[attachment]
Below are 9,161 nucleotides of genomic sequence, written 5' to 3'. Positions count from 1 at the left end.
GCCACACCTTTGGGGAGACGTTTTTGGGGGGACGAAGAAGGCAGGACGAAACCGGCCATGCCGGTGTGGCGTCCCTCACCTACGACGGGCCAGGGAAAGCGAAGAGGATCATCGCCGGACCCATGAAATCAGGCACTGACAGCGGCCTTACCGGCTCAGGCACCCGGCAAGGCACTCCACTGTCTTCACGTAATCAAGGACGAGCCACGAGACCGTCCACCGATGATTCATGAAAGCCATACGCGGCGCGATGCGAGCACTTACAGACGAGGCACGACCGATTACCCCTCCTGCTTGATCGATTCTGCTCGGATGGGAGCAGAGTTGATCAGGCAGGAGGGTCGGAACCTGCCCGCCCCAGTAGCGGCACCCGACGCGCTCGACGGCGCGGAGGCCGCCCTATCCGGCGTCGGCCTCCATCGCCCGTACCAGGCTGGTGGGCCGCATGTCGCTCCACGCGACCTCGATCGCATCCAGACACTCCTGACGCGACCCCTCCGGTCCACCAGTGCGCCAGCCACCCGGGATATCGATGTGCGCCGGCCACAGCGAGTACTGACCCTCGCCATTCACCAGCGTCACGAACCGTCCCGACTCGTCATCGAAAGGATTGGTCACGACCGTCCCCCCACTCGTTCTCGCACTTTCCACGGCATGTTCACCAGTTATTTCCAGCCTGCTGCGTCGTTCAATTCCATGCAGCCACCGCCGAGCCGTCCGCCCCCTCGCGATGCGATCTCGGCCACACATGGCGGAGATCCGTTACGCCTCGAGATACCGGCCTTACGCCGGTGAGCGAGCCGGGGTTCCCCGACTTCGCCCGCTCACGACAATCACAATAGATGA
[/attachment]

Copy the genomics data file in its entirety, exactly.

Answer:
Below are 9,161 nucleotides of genomic sequence, written 5' to 3'. Positions count from 1 at the left end.
GCCACACCTTTGGGGAGACGTTTTTGGGGGGACGAAGAAGGCAGGACGAAACCGGCCATGCCGGTGTGGCGTCCCTCACCTACGACGGGCCAGGGAAAGCGAAGAGGATCATCGCCGGACCCATGAAATCAGGCACTGACAGCGGCCTTACCGGCTCAGGCACCCGGCAAGGCACTCCACTGTCTTCACGTAATCAAGGACGAGCCACGAGACCGTCCACCGATGATTCATGAAAGCCATACGCGGCGCGATGCGAGCACTTACAGACGAGGCACGACCGATTACCCCTCCTGCTTGATCGATTCTGCTCGGATGGGAGCAGAGTTGATCAGGCAGGAGGGTCGGAACCTGCCCGCCCCAGTAGCGGCACCCGACGCGCTCGACGGCGCGGAGGCCGCCCTATCCGGCGTCGGCCTCCATCGCCCGTACCAGGCTGGTGGGCCGCATGTCGCTCCACGCGACCTCGATCGCATCCAGACACTCCTGACGCGACCCCTCCGGTCCACCAGTGCGCCAGCCACCCGGGATATCGATGTGCGCCGGCCACAGCGAGTACTGACCCTCGCCATTCACCAGCGTCACGAACCGTCCCGACTCGTCATCGAAAGGATTGGTCACGACCGTCCCCCCACTCGTTCTCGCACTTTCCACGGCATGTTCACCAGTTATTTCCAGCCTGCTGCGTCGTTCAATTCCATGCAGCCACCGCCGAGCCGTCCGCCCCCTCGCGATGCGATCTCGGCCACACATGGCGGAGATCCGTTACGCCTCGAGATACCGGCCTTACGCCGGTGAGCGAGCCGGGGTTCCCCGACTTCGCCCGCTCACGACAATCACAATAGATGA